Business strategists need to deal with sectors where information asymmetry, product differentiation, and significant entry and exit barriers are common. Firms do have some control over prices, contradicting classical assumptions. In short, where economists assumed most markets acted like the model, for Porter, most firms are in industries with entrenched interests and different supplier and customer relations. They need strategies for dealing with anything but perfect competition.

Mild-to-Intense Competition

Porter’s five forces come together in different ways for any given sector. He labeled industry competition as ranging from “intense” to “mild,” with profits harder to achieve as the intensity in a sector rises. In intensely competitive industries, all or most of the five forces have a strong influence.

The fast food industry is Porter’s own example, which still remains the case. In this sector, there’s a fierce rivalry among established players like McDonald’s and Burger King, high bargaining power for suppliers and customers, and a relentless threat of new entrants and substitutes, all of which means profits are constantly getting squeezed for anyone in the sector.

Meanwhile, in “mild” industries, such as commercial aircraft manufacturing, there are weaker forces. Here, low supplier bargaining power, a minimal threat of new entrants, and a lack of direct substitutes (like commercial aircraft for long-distance travel) help form a sector more conducive to higher profits.

Applying the Model

Since his 1979 Harvard Business Review article, Porter has published many books on strategic analysis, including works where he has expanded on his five-force model. He’s also become very concise in providing the specific steps in performing an industry analysis:

  1. Define the industry: The process begins with a clear description of the industry, helping you to focus your analysis.
  2. Identify the key players: Specify and group the major actors in the sector into strategic categories based on relevant criteria.
  3. Assess the strategic strengths: This means evaluating the firm and its industry to determine the better and worse strategies that can be applied.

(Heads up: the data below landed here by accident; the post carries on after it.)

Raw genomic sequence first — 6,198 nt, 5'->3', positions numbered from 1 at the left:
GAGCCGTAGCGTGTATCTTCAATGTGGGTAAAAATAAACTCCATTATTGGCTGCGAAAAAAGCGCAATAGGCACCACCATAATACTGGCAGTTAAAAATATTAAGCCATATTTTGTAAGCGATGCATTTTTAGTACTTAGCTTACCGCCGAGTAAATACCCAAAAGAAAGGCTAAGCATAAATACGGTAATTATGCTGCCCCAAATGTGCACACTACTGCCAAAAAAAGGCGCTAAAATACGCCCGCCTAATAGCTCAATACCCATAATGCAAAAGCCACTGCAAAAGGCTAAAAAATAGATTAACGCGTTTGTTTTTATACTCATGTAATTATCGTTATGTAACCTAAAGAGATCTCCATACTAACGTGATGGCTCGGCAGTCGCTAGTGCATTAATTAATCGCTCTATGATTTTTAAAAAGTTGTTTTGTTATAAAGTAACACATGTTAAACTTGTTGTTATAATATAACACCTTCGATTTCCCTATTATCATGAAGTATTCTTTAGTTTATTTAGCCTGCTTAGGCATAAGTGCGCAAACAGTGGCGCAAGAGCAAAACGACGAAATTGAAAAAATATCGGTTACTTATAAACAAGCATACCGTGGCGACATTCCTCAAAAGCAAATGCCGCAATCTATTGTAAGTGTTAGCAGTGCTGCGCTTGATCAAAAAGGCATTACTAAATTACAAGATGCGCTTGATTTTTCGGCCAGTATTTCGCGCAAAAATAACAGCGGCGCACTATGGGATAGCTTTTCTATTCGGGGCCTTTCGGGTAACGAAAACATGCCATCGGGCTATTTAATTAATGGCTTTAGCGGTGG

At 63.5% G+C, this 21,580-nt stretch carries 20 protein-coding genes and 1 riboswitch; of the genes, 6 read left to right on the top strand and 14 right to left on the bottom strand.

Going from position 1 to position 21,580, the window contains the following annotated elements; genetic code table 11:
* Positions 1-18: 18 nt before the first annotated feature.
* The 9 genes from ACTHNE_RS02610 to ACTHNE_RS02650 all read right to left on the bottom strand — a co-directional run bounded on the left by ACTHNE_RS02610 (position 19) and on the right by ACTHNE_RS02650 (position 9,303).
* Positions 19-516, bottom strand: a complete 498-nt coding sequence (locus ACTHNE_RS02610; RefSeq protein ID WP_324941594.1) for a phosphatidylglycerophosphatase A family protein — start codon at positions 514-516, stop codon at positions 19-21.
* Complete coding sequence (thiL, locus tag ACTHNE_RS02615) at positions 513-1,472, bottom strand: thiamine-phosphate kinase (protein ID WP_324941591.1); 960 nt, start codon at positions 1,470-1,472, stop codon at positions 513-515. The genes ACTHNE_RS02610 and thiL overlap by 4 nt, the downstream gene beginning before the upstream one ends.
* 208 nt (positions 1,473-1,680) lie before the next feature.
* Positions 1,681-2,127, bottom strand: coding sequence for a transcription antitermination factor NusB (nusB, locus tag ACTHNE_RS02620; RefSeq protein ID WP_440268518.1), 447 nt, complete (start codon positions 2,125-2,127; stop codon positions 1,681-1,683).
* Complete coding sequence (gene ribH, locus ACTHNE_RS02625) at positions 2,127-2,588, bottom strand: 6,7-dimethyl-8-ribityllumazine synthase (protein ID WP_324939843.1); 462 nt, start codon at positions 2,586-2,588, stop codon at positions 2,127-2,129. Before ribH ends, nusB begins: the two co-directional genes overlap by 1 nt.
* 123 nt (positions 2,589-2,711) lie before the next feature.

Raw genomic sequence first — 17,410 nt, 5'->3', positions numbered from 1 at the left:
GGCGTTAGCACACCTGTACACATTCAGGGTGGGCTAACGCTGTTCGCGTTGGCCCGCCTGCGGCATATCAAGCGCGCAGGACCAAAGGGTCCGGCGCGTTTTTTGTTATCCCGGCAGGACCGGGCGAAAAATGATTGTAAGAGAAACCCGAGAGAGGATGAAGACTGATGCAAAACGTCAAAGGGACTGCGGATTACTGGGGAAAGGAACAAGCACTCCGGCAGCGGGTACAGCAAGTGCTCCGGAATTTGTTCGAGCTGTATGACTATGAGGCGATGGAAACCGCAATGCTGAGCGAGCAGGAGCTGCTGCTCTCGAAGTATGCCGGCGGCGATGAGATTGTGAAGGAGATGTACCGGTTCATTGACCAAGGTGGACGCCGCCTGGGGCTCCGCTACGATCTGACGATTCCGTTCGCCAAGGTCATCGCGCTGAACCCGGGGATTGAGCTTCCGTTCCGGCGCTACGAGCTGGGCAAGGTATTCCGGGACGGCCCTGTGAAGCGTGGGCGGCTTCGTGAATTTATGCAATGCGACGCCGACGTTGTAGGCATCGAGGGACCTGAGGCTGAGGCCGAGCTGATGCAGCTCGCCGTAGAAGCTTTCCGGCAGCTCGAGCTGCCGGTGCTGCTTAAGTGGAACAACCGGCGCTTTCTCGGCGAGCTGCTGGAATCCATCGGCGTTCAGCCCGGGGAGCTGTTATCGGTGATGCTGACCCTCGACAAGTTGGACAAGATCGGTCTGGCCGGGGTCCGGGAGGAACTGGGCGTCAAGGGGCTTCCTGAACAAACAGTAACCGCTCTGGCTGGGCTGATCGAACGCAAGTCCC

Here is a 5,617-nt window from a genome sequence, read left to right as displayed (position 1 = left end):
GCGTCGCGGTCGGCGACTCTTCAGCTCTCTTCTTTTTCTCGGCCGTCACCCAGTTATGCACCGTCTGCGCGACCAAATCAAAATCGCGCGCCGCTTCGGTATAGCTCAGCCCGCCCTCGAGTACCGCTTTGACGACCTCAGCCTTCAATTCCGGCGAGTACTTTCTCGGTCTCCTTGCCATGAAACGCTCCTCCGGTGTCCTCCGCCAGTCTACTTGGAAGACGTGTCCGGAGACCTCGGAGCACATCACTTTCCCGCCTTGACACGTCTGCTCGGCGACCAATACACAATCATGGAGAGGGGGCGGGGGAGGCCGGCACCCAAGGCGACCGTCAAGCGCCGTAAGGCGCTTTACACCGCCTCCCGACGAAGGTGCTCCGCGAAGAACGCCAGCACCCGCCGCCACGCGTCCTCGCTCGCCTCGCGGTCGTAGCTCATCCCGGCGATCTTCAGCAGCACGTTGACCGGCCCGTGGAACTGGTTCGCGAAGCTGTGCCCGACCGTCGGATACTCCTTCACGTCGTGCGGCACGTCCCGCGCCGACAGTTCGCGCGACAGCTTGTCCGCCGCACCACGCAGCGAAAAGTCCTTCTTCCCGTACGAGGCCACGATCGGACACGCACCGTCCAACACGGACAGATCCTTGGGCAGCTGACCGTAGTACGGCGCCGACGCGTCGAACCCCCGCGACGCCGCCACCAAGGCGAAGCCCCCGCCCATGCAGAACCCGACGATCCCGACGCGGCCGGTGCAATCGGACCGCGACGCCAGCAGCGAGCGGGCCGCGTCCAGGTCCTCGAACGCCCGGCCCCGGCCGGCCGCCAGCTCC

4. Analyze the industry structure: This involves examining the overall structure of the industry, particularly the factors that influence how profitable it is.
  5. Evaluating the competitive forces: Only once you’ve done the above does Porter advise doing a detailed analysis of the five competitive forces, assessing their positive and negative affects, and then looking forward to any changes in these forces ahead.
  6. Identify the factors you have some control over: Here, you want to pinpoint aspects of the industry structure that could be influenced by competitors, new market entrants, or your firm. In sum, what can be changed?

Critiques of the Five Forces

Porter’s model helped reframe the understanding of competition. It wasn’t confined to direct rivals but extended to suppliers and customers—traditionally viewed in a transactional light. Suppliers, especially those with unique resources or enjoying a monopoly, could dictate terms, lower profits, or, in extreme cases, forward-integrate into the buyer’s industry. Customers, too, wield power, especially when buying in bulk or when they can just go elsewhere quickly or choose to bypass companies for in-house products.

But the model has its pitfalls. For example, many have critiqued the model’s emphasis on sector affiliation. Porter concentrates on industrywide forces, which can sideline an individual company’s unique strategies and advantages. This industry-centric view may not fully capture how distinct company characteristics can change the game, not just play within an industry’s preset rules.

The model assumes clear lines among sectors, which may not be tenable given the increasingly blurred lines in today’s business world, where companies are simultaneously in several sectors. Industries are no longer isolated silos; instead, they often intersect and interact, leading to a far more complex environment than the model suggests.

Porter’s five-force model has also been critiqued for not adequately addressing the role of partnerships and collaboration. While Porter certainly entertained a competitive model where rivalry wasn’t just a war to the death, the problem is that he didn’t go far enough. In an interconnected global economy, alliances and cooperative strategies are often as pivotal to success as having a competitive advantage, a factor that the model doesn’t explicitly consider.